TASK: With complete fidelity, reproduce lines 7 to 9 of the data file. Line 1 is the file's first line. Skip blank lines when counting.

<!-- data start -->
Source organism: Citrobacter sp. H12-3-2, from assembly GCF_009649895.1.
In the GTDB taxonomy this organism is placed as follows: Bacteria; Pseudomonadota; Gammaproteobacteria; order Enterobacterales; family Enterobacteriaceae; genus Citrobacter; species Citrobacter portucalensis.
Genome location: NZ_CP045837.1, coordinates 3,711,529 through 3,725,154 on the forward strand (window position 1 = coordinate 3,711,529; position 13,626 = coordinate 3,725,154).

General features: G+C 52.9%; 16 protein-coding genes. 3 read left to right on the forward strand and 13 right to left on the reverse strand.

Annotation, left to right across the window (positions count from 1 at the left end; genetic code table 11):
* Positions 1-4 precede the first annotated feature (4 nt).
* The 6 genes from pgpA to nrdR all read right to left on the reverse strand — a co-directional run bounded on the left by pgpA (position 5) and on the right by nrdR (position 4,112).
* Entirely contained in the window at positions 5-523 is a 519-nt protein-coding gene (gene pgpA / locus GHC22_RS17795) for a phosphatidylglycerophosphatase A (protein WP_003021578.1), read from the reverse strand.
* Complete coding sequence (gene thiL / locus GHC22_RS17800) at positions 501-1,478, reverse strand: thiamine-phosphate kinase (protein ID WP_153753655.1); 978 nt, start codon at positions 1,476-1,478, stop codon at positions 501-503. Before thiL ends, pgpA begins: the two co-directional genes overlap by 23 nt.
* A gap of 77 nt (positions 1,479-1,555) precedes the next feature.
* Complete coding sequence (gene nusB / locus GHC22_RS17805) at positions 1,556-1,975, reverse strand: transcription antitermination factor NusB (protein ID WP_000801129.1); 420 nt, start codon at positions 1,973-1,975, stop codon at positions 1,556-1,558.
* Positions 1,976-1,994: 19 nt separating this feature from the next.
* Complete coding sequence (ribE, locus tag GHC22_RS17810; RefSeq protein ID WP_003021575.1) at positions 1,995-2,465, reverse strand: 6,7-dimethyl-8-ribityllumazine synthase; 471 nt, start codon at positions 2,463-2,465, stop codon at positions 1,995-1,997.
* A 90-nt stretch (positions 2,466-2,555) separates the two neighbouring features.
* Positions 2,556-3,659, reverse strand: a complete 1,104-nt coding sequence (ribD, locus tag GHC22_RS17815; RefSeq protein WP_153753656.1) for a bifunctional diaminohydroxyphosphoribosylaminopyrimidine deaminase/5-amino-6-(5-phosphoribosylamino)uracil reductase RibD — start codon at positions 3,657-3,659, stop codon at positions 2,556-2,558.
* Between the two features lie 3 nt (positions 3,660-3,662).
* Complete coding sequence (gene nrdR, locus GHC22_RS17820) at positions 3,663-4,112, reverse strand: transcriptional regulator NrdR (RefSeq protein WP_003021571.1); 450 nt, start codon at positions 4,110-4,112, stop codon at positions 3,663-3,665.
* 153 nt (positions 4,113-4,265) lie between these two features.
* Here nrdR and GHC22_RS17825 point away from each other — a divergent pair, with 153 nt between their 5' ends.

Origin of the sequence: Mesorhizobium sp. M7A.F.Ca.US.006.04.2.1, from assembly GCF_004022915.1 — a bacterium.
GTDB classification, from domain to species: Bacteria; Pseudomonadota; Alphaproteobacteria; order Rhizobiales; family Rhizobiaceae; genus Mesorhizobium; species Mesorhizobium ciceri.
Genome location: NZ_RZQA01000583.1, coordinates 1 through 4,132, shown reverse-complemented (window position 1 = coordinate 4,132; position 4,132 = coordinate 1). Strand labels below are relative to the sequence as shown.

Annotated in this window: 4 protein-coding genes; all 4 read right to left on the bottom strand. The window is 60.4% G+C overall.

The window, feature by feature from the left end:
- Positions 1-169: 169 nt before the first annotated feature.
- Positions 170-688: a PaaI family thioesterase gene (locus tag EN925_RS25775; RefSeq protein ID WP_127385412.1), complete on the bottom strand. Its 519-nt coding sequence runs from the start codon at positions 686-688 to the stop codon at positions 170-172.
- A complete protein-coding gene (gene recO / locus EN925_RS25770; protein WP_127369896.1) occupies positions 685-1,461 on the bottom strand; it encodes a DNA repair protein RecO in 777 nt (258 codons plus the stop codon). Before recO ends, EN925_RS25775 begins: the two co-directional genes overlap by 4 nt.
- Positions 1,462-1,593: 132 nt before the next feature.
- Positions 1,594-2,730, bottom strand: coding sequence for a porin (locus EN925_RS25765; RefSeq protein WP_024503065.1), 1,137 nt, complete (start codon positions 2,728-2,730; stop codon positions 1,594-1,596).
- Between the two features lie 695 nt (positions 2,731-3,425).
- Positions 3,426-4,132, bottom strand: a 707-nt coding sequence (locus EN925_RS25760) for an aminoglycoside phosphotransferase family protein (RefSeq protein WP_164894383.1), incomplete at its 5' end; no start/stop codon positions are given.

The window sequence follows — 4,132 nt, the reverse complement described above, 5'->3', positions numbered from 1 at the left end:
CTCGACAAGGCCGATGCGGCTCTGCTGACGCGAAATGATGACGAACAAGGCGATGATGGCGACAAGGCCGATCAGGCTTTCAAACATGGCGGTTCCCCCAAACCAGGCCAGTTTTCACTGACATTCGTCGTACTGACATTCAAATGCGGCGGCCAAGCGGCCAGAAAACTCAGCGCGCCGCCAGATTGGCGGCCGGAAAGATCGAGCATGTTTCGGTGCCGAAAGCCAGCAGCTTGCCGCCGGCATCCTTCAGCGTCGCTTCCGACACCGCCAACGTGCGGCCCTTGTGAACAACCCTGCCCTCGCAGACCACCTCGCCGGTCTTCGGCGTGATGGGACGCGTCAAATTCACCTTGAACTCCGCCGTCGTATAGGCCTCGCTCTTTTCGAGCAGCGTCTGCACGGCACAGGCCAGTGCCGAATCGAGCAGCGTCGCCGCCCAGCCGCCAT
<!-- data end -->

* The 6 genes from pgpA to nrdR all read right to left on the reverse strand — a co-directional run bounded on the left by pgpA (position 5) and on the right by nrdR (position 4,112).
* Entirely contained in the window at positions 5-523 is a 519-nt protein-coding gene (gene pgpA / locus GHC22_RS17795) for a phosphatidylglycerophosphatase A (protein WP_003021578.1), read from the reverse strand.
* Complete coding sequence (gene thiL / locus GHC22_RS17800) at positions 501-1,478, reverse strand: thiamine-phosphate kinase (protein ID WP_153753655.1); 978 nt, start codon at positions 1,476-1,478, stop codon at positions 501-503. Before thiL ends, pgpA begins: the two co-directional genes overlap by 23 nt.